Prior HIV cohort analyses have reported a disproportionately large statin-associated mortality benefit of > 50% [9–11] which resembles reports of ≥ 40% reduced mortality among statin users in other populations with altered immunity [27–29], inherently increased (cardiovascular) mortality risk [30–33], or old age (25% mortality reduction in men > 75 years) . Decreased mortality had never been observed in primary NS-LLT prevention trials but has recently been reported when icosapent-ethyl (fish oil component) or alirocumab (PSK-9 inhibitor) was added to statins in high-risk populations [35, 36].
The relationship between density of longitudinal LLT exposure and clinical effectiveness is incompletely understood. It could hinge on magnitude of cumulative exposure, consistency of exposure, and recency of use. To capture optimal exposures, “consistent use” in our multi-level exposure model required both > 91% adherence for ≥ 1 year and use within 30 days. To our knowledge, LLT effectiveness has not been analysed this way in high-risk populations. Multi-level time-updated drug exposure models have been tested , can address frailty bias , and are not subject to immortal time bias [14, 38]; both of which are known to lead to inflated treatment effects [14, 22].
The lack of a mortality benefit for remote LLT use argues against healthy user bias  and the lack of any benefit for consistent antihypertensive or aspirin use against healthy adherer bias  as explanations for the apparent mortality benefit of ongoing LLT use. The magnitude of the mortality benefit during consistent statin-free LLT use was unexpected and contrasted sharply with only moderately reduced mortality risk for inconsistent use – for which no reduced ASCVD risk was observed. Increased intra-individual (visit-to-visit) serum cholesterol variability has recently been identified as an important ASCVD and mortality risk factor [41, 42]. Albeit not yet biologically understood, this phenomenon could potentially offset beneficial LLT effects in patients with low adherence and may even play a role in randomized controlled trials of LLT.
For statins, the mortality difference between consistent and inconsistent use was much smaller. This may reflect their sustained immunomodulatory properties, as evidenced by reduced infection and cancer risk even for inconsistent, respectively remote users.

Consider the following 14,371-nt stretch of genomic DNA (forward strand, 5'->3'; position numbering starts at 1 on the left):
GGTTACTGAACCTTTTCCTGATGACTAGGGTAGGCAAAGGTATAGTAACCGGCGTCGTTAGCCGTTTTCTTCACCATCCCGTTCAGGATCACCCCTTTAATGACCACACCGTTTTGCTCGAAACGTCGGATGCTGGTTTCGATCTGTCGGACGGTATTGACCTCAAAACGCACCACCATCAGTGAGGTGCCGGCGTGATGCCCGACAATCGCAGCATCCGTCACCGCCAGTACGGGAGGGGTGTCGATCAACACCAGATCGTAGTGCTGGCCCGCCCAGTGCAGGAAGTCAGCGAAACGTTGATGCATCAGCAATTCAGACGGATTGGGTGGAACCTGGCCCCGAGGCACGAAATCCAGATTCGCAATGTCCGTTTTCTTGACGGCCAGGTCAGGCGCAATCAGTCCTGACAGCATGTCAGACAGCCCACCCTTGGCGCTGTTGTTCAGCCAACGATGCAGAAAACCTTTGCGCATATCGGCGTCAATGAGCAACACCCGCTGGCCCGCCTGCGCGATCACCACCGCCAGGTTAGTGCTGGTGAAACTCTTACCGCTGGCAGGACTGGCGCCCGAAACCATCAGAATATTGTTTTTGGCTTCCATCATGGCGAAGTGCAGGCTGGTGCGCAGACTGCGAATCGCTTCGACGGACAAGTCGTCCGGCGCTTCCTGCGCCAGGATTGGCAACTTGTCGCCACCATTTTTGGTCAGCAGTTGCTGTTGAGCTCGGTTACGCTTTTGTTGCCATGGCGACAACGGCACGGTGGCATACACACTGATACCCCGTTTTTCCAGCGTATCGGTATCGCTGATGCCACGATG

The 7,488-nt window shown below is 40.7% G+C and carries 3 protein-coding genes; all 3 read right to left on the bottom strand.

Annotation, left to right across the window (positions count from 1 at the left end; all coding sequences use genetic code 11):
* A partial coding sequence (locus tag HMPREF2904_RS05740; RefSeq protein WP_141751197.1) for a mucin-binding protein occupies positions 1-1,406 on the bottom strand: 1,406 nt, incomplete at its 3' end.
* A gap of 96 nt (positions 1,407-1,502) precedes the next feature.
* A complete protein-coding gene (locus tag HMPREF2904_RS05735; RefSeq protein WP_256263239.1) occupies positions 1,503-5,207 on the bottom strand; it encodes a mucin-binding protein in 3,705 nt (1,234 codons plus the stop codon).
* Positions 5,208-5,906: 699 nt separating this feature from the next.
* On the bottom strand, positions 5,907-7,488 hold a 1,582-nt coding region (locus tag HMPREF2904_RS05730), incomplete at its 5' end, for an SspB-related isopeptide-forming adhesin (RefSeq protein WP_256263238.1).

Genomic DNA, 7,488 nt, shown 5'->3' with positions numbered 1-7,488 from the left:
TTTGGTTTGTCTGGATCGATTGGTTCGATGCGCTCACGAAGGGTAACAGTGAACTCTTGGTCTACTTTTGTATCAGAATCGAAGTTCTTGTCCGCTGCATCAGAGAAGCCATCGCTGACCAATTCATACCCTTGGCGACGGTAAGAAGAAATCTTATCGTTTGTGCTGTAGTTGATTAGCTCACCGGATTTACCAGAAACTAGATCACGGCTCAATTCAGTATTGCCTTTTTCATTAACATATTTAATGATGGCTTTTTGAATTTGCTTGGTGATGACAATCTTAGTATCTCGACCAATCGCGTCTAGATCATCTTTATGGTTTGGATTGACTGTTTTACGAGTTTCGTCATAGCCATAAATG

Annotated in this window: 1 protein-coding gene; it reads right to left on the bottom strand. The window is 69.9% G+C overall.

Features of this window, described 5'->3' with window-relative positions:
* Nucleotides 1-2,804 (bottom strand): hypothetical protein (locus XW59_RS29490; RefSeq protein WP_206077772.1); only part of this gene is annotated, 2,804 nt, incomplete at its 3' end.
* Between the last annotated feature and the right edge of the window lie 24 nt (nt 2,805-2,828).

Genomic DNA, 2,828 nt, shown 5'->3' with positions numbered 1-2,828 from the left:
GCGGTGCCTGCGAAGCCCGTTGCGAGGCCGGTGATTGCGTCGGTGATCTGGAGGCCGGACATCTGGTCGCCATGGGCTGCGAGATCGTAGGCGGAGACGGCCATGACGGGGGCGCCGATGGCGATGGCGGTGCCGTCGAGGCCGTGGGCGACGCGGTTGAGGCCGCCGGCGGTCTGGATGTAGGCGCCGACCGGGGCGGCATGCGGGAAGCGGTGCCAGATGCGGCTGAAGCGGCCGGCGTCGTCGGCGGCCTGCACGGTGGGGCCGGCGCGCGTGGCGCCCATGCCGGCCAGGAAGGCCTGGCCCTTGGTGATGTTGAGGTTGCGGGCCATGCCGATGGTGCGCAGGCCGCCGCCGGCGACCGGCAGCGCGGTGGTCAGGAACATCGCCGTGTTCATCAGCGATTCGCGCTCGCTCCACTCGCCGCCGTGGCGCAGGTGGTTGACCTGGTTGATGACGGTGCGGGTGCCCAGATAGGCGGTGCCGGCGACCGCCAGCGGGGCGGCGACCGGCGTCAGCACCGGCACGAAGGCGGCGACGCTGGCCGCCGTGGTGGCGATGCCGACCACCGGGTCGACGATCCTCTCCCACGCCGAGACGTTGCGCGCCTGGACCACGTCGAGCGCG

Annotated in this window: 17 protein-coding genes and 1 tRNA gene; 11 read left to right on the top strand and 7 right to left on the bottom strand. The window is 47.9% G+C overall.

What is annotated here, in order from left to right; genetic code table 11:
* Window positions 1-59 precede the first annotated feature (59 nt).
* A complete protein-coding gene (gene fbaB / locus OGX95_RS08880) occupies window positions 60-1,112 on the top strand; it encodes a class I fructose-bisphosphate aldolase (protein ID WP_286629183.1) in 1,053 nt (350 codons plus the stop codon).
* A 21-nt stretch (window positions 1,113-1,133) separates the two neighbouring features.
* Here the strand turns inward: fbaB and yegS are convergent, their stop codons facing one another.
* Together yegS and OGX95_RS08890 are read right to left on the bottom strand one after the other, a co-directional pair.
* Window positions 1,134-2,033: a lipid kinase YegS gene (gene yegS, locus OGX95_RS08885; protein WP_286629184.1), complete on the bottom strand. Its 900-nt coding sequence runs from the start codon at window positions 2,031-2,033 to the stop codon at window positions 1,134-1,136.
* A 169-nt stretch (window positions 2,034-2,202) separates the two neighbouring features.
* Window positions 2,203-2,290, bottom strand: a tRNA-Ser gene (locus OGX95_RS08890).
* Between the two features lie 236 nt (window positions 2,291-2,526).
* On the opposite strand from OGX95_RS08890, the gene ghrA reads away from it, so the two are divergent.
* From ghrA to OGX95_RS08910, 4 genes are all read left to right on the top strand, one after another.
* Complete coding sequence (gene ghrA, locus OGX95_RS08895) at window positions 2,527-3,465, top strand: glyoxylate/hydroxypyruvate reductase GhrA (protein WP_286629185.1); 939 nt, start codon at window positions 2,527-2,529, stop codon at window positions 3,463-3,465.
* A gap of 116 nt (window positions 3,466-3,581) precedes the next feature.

Our mortality model met consistency, positivity, and correctness of weight-generation criteria of marginal structural models . Similar reductions for overall ASCVD risk during consistent statin-free LLT and coronary risk during consistent statin-only LLT provide biologic plausibility for the reduced mortality risk. Yet after IPW and multi-level adjustment, consistent use of antihypertensives and aspirin remained associated with increased mortality and other adverse outcomes which indicates residual indication bias. This “stubborn” residual bias  was directed against patients taking cardiovascular preventive medications and would have affected statins similarly. As statins are arguably the most important preventive cardiovascular drug class, this residual bias may explain why they appeared less effective than statin-free LLT in reducing mortality. Yet, the lack of a cerebrovascular effect during consistent statin only LLT use is also noteworthy.
The current HAART era is characterized by high adherence to single tablet regimens, sustained virologic suppression, and durable immune restoration. We included patients only after achieving virologic suppression but continued to follow them regardless of virologic failure to avoid informative censoring. We further approximated contemporary conditions in contrasting subgroup analyses and observed comparable results. Consistent combination LLT use remained associated with significantly reduced mortality in all examined subgroups including patients with sustained virologic suppression and immune reconstitution and patients with low ASCVD risk. A notable exception were patients taking TDF containing HAART for whom the mortality impact of consistent LLT was attenuated. TDF (but not tenofovir alafenamide fumarate ) has well documented lipid lowering properties  and was the only ARV component independently associated with reduced mortality. Importantly, it is no longer used in most modern single-tablet HAART regimens.
There was no apparent association between absolute serum LDL levels and clinical outcomes within the same LLT exposure levels. But if the decreasing mortality risk from remote to consistent LLT exposures is interpreted as “dose-response relationship”, our study would fulfil most of the Bradford-Hill criteria  for causal inference between LLT use and mortality risk in PLWH. The REPRIEVE trial [17, 18] will provide the ultimate guidance on statin use in PLWH. But as unmeasured or uncontrolled confounding is unlikely a major explanation for our findings, broad use of lipid lowering therapy in HIV-infected US-veterans in past decades, including those without virologic suppression, could have saved thousands of lives.
The major strengths of our study are its comprehensiveness, its detailed drug exposure models, and its statistical approach. Others include cohort size and diversity, length of follow-up, and the reliance on uniform data collection on exposures and outcomes across the entire US-VA system. Limitations include an extreme male predominance, the lack of differentiation between different daily doses and the absence of cause of death. Its major limitation is the remote timeframe. But before the publication of the 2013 AHA/ACC Cholesterol guidelines , non-statin lipid lowering agents were commonly combined with or substituted for statins to target risk-specific cholesterol goals . This allowed our comparative analysis of different forms of LLT.